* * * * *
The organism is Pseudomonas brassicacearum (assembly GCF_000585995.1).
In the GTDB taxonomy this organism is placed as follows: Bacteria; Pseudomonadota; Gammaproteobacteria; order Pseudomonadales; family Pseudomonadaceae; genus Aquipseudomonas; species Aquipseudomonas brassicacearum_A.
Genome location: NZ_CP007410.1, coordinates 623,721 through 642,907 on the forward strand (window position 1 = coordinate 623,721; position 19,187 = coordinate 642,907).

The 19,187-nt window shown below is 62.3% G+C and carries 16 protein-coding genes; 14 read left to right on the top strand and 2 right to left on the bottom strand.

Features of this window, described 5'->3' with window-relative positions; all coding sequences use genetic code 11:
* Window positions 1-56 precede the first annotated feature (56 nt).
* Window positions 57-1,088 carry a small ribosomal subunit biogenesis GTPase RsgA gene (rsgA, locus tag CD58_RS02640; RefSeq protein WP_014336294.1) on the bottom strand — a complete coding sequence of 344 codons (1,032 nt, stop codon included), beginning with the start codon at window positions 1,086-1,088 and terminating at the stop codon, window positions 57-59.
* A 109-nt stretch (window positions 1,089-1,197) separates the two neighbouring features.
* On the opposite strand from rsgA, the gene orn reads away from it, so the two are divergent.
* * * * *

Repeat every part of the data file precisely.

The organism is Pseudomonas brassicacearum (assembly GCF_000585995.1).
In the GTDB taxonomy this organism is placed as follows: Bacteria; Pseudomonadota; Gammaproteobacteria; order Pseudomonadales; family Pseudomonadaceae; genus Aquipseudomonas; species Aquipseudomonas brassicacearum_A.
Genome location: NZ_CP007410.1, coordinates 623,721 through 642,907 on the forward strand (window position 1 = coordinate 623,721; position 19,187 = coordinate 642,907).

The 19,187-nt window shown below is 62.3% G+C and carries 16 protein-coding genes; 14 read left to right on the top strand and 2 right to left on the bottom strand.

Features of this window, described 5'->3' with window-relative positions; all coding sequences use genetic code 11:
* Window positions 1-56 precede the first annotated feature (56 nt).
* Window positions 57-1,088 carry a small ribosomal subunit biogenesis GTPase RsgA gene (rsgA, locus tag CD58_RS02640; RefSeq protein WP_014336294.1) on the bottom strand — a complete coding sequence of 344 codons (1,032 nt, stop codon included), beginning with the start codon at window positions 1,086-1,088 and terminating at the stop codon, window positions 57-59.
* A 109-nt stretch (window positions 1,089-1,197) separates the two neighbouring features.
* On the opposite strand from rsgA, the gene orn reads away from it, so the two are divergent.